Eagle River council hears road, crime concerns
While summer rainclouds and Bear Paw Festival crowds converged outside the Eagle River Town Center Thursday night, a half-dozen locals gathered inside for a drier purpose – the monthly meeting of the Eagle River Community Council.
The ERCC, one of six area community councils, is the only council to hold regular meetings throughout the summer months. Its July 13 meeting covered community issues ranging from public safety to parks.
Eagle River resident Bobbi McDowl came to inquire about a solution to ongoing road noise outside her downtown apartment complex. On Coronado Street, she said, speeding vehicles are a recurring problem, causing ear-splitting noise and a safety hazard for pedestrians.
Three years after she moved into the Coronado Street apartment, the problem has yet to go away, McDowl said. Her neighbors banded together to sign a petition, she said. In September 2016, she took the problem to the ERCC, and board members voted unanimously to request the Municipality of Anchorage conduct a traffic calming study on the busy downtown side street.
The very next day, she said, a speeding driver crashed his car into a neighbor’s tree.
“The paramedics had to come, and I was like ‘This is exactly what I’m talking about!’” McDowl said.
The traffic calming study supported in 2016 is currently underway, according to ERCC board members. McDowl said she’s still waiting for something to change.
“It’s just as noisy as ever,” she said.
Michael Mott — who arrived to the meeting early and waited outside the locked Town Center doors for more than 10 minutes before a local park official appeared with a key — addressed the council about a recurring community concern.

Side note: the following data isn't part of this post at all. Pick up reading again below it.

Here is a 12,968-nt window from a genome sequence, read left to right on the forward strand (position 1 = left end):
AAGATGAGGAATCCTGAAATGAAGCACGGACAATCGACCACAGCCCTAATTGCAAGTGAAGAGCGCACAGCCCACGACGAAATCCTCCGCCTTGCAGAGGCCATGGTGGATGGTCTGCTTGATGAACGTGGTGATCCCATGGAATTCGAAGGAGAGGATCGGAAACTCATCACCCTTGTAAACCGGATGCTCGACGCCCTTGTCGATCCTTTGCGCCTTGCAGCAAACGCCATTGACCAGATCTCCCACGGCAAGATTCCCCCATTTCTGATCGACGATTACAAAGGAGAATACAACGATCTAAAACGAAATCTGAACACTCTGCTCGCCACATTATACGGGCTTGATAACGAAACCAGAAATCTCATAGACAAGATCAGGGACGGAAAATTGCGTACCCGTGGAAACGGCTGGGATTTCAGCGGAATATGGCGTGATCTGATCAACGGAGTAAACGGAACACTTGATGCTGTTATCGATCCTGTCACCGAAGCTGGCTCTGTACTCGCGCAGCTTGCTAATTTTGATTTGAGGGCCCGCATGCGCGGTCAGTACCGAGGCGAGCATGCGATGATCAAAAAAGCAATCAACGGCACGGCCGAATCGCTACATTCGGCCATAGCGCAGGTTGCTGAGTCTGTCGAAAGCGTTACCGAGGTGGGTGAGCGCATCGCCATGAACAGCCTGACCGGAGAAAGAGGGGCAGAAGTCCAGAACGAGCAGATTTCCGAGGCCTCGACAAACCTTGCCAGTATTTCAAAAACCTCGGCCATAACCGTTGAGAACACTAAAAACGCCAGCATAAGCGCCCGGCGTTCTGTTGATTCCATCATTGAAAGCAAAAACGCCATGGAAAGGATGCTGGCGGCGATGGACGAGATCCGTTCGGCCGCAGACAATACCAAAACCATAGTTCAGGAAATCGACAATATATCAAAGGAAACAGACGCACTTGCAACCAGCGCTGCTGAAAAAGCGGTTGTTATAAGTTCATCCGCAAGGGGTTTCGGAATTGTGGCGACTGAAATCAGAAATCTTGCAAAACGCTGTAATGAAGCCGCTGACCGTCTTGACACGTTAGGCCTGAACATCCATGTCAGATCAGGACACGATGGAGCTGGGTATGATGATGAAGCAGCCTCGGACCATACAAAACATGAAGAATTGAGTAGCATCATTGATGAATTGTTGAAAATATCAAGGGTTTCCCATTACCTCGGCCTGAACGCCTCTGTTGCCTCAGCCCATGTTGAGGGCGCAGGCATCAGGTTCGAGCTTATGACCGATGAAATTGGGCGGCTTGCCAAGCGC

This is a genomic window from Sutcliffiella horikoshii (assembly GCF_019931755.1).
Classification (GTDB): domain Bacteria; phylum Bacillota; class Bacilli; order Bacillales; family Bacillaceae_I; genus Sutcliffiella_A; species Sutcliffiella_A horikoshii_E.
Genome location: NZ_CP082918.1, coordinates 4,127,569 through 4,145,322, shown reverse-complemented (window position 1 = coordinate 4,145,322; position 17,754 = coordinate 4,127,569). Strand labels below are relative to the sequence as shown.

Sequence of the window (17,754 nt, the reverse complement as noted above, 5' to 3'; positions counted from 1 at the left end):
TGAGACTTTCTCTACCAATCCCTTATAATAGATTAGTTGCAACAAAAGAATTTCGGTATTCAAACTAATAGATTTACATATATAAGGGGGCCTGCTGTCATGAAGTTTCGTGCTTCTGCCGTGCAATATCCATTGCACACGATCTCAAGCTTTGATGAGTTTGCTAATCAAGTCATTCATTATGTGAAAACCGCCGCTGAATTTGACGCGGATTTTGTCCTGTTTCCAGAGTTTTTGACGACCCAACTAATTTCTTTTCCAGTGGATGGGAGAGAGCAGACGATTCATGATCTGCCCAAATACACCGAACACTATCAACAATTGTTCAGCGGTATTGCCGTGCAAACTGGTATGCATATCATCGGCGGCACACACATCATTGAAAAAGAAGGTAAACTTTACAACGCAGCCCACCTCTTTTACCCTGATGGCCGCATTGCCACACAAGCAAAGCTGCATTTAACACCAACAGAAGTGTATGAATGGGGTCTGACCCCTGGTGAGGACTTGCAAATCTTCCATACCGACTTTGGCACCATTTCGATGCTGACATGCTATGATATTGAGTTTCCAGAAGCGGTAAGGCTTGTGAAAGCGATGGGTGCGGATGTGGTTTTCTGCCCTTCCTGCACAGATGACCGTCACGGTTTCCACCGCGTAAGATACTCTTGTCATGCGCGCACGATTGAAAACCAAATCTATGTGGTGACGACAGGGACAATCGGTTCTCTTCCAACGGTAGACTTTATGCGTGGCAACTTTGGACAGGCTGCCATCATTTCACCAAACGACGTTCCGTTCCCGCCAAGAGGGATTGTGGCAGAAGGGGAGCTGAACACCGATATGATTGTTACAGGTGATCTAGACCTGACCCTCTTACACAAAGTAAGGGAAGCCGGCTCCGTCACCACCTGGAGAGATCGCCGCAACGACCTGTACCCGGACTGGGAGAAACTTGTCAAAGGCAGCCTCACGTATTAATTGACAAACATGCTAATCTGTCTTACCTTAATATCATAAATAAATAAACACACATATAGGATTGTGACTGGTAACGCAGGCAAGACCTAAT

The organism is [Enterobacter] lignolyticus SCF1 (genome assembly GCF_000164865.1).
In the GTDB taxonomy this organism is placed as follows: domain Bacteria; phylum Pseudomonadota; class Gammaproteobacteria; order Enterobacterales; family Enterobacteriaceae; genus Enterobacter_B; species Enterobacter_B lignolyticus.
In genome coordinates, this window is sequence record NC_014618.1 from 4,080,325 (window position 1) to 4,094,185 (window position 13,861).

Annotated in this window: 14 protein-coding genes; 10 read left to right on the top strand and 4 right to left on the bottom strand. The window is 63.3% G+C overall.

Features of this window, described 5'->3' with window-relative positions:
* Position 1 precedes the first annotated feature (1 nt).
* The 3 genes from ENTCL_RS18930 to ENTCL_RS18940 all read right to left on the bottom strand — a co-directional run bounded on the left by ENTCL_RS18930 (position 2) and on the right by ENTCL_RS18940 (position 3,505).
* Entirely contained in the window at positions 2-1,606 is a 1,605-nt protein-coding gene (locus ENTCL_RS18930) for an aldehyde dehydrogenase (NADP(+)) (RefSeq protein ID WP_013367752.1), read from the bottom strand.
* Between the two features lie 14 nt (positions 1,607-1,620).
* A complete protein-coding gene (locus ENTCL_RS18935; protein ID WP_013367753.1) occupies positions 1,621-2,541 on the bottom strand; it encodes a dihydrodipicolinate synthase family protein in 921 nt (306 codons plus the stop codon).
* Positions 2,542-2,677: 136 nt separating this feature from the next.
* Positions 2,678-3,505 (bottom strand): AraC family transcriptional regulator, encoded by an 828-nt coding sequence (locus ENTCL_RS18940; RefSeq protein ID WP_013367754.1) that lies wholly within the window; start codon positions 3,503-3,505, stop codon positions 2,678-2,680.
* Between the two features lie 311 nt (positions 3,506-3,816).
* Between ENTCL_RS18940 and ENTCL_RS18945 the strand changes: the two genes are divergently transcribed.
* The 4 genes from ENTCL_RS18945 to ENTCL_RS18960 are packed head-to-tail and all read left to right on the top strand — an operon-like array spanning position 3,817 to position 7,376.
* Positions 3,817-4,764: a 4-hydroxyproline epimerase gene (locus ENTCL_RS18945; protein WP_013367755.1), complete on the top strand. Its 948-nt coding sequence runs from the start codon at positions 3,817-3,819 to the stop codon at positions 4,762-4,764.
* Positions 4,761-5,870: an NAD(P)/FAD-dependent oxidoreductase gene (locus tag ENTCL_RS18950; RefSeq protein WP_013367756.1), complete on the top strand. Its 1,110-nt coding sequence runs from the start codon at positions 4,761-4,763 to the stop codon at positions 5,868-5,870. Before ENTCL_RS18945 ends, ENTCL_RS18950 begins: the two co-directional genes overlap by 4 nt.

“It seems like there’s a continuing level of petty activity going on, and it seems to effect an awful lot of people,” he said. “It seems like it just comes in waves; it goes all across Eagle River,”
On Facebook pages like Eagle River Crime Watch and Anchorage Scanner Joe, Mott read about car thefts and break-ins and property crime and petty thievery, and it seemed to him like little was being done to address it, he said.
“There’s no penalties now, or light penalties for petty theft, and the cops don’t have the wherewithal to keep arresting these guys when the state attorney’s office is understaffed and don’t prosecute them to begin with,” Mott said.
He asked council members if they could bring those concerns to the Anchorage Assembly and the Anchorage Police Department. Council member Michael Melielo said it sounded like an issue for local assembly representatives Amy Demboski and Fred Dyson, neither of whom were at the brief meeting.
After a few quick updates from board members, the July ERCC adjourned approximately 30 minutes after it was called to order.
The next Birchwood Community Council meeting is August 9 at 7 p.m. at Beach Lake Chalet (17611 South Birchwood Loop). The next ERCC meeting is scheduled to take place August 10 at 7 p.m. at the Eagle River Town Center, 12001 Business Blvd. Chugiak-Eagle River’s other four councils are scheduled to reconvene in September. For more information on local community councils, visit www.CommunityCouncils.org.
CORRECTION: A previous version of this story misidentified council member Michael Melielo as council president Michael Foster. Additionally, the story misstated the date of the next Birchwood Community Council meeting.
Contact reporter Kirsten Swann at firstname.lastname@example.org